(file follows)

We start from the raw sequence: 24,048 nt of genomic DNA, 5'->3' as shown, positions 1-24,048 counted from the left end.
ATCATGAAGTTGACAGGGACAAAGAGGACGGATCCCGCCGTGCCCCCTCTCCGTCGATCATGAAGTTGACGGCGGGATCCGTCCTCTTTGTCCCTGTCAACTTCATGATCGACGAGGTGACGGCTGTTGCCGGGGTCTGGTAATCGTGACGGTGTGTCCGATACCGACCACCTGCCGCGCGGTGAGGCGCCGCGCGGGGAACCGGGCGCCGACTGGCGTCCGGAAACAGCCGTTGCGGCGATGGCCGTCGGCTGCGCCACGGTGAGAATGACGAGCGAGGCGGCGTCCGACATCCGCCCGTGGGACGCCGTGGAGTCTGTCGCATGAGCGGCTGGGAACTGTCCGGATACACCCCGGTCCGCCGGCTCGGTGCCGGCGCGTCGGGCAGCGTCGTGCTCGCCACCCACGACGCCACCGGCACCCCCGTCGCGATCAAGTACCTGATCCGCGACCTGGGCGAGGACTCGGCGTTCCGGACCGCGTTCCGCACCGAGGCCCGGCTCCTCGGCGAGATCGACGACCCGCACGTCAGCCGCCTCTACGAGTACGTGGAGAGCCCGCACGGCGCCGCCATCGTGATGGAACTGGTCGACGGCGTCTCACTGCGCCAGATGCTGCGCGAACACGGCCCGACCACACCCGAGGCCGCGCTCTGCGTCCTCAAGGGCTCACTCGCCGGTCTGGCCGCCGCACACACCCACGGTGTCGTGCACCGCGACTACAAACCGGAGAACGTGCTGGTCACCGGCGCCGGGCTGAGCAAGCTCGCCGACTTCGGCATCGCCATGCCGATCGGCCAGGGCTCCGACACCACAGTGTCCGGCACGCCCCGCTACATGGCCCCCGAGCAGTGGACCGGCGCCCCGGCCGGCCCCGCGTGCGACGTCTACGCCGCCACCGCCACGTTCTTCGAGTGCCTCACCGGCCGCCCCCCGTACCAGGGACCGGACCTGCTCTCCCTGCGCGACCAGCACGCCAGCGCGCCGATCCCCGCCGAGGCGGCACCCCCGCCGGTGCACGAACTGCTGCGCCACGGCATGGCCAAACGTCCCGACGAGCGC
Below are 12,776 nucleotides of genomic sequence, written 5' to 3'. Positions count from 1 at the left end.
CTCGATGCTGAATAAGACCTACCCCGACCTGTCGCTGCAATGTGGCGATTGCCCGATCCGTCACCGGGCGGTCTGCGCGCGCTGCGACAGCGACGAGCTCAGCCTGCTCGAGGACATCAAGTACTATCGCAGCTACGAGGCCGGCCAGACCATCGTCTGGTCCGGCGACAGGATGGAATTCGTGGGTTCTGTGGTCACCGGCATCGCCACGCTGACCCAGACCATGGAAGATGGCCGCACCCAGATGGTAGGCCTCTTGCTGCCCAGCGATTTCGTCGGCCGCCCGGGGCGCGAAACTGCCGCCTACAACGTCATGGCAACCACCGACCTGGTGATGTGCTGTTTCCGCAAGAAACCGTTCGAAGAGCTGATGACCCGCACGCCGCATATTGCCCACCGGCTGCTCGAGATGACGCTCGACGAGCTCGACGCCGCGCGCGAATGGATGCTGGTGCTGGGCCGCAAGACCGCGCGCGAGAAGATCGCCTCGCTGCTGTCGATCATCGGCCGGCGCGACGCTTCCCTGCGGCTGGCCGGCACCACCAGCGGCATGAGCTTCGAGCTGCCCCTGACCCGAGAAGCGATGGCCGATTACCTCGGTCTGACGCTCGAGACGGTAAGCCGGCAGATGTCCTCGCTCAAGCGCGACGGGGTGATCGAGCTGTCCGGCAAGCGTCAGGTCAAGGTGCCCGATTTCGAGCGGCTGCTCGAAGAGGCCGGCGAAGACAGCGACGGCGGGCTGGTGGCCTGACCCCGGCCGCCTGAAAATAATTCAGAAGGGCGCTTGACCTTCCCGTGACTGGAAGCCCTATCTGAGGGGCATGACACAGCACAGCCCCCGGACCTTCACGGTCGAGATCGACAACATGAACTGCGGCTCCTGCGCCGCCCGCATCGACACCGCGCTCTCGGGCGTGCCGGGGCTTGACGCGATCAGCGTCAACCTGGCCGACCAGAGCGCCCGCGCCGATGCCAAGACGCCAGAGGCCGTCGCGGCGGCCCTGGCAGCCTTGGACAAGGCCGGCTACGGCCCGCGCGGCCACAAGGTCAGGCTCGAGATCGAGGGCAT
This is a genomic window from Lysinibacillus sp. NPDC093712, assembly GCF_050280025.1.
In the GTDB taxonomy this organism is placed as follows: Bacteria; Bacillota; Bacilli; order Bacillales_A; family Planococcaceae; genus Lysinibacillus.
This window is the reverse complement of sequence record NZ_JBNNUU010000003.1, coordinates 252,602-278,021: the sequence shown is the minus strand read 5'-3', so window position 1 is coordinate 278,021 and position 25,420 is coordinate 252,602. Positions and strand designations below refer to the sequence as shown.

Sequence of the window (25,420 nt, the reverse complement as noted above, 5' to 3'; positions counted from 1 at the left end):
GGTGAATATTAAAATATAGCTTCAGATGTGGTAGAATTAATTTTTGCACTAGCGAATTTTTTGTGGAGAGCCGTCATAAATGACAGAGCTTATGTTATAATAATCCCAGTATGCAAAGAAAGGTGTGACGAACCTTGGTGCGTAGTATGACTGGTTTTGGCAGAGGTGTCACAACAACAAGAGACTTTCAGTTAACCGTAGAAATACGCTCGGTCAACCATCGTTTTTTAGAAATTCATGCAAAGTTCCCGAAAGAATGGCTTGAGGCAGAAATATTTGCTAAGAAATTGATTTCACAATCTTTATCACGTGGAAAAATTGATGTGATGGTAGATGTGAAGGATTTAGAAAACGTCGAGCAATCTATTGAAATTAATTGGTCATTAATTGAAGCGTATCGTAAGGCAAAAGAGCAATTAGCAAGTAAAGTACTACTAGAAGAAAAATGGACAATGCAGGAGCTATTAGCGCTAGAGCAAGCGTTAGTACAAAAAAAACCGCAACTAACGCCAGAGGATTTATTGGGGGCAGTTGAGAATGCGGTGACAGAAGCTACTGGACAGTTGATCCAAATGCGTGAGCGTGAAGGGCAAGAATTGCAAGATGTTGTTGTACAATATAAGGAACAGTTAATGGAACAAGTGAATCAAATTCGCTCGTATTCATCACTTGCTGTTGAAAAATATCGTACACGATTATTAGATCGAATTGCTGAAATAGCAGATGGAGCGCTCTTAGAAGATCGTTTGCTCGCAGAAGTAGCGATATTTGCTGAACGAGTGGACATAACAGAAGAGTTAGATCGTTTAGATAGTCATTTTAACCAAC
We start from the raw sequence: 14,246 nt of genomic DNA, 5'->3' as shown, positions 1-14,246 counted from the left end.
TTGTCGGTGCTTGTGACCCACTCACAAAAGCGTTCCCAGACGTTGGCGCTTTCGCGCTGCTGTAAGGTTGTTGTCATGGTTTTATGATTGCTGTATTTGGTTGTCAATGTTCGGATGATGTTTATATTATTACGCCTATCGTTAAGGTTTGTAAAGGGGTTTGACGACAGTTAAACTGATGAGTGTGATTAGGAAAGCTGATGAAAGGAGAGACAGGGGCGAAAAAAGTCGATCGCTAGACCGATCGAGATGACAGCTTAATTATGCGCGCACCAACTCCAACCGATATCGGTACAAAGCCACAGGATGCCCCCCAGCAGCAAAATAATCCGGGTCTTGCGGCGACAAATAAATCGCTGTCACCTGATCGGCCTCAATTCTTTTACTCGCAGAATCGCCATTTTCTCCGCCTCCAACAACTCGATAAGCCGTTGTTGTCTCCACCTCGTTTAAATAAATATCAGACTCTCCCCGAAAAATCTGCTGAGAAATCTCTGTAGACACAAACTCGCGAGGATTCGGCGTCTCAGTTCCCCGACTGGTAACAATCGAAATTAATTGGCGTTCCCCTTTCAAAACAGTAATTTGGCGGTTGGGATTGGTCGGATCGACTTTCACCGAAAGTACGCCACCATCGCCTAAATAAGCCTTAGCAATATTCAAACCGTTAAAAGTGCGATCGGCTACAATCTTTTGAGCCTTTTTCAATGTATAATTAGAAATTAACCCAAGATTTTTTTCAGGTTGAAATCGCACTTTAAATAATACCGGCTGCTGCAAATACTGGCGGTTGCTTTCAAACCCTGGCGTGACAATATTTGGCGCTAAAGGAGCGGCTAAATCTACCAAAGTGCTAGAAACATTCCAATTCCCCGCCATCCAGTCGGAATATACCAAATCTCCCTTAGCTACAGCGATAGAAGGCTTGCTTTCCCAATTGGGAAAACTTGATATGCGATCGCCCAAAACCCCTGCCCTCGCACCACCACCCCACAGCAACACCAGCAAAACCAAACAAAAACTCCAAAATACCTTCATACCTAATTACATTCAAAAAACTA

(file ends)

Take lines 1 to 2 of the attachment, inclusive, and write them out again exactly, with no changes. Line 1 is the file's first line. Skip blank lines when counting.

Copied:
We start from the raw sequence: 24,048 nt of genomic DNA, 5'->3' as shown, positions 1-24,048 counted from the left end.
ATCATGAAGTTGACAGGGACAAAGAGGACGGATCCCGCCGTGCCCCCTCTCCGTCGATCATGAAGTTGACGGCGGGATCCGTCCTCTTTGTCCCTGTCAACTTCATGATCGACGAGGTGACGGCTGTTGCCGGGGTCTGGTAATCGTGACGGTGTGTCCGATACCGACCACCTGCCGCGCGGTGAGGCGCCGCGCGGGGAACCGGGCGCCGACTGGCGTCCGGAAACAGCCGTTGCGGCGATGGCCGTCGGCTGCGCCACGGTGAGAATGACGAGCGAGGCGGCGTCCGACATCCGCCCGTGGGACGCCGTGGAGTCTGTCGCATGAGCGGCTGGGAACTGTCCGGATACACCCCGGTCCGCCGGCTCGGTGCCGGCGCGTCGGGCAGCGTCGTGCTCGCCACCCACGACGCCACCGGCACCCCCGTCGCGATCAAGTACCTGATCCGCGACCTGGGCGAGGACTCGGCGTTCCGGACCGCGTTCCGCACCGAGGCCCGGCTCCTCGGCGAGATCGACGACCCGCACGTCAGCCGCCTCTACGAGTACGTGGAGAGCCCGCACGGCGCCGCCATCGTGATGGAACTGGTCGACGGCGTCTCACTGCGCCAGATGCTGCGCGAACACGGCCCGACCACACCCGAGGCCGCGCTCTGCGTCCTCAAGGGCTCACTCGCCGGTCTGGCCGCCGCACACACCCACGGTGTCGTGCACCGCGACTACAAACCGGAGAACGTGCTGGTCACCGGCGCCGGGCTGAGCAAGCTCGCCGACTTCGGCATCGCCATGCCGATCGGCCAGGGCTCCGACACCACAGTGTCCGGCACGCCCCGCTACATGGCCCCCGAGCAGTGGACCGGCGCCCCGGCCGGCCCCGCGTGCGACGTCTACGCCGCCACCGCCACGTTCTTCGAGTGCCTCACCGGCCGCCCCCCGTACCAGGGACCGGACCTGCTCTCCCTGCGCGACCAGCACGCCAGCGCGCCGATCCCCGCCGAGGCGGCACCCCCGCCGGTGCACGAACTGCTGCGCCACGGCATGGCCAAACGTCCCGACGAGCGC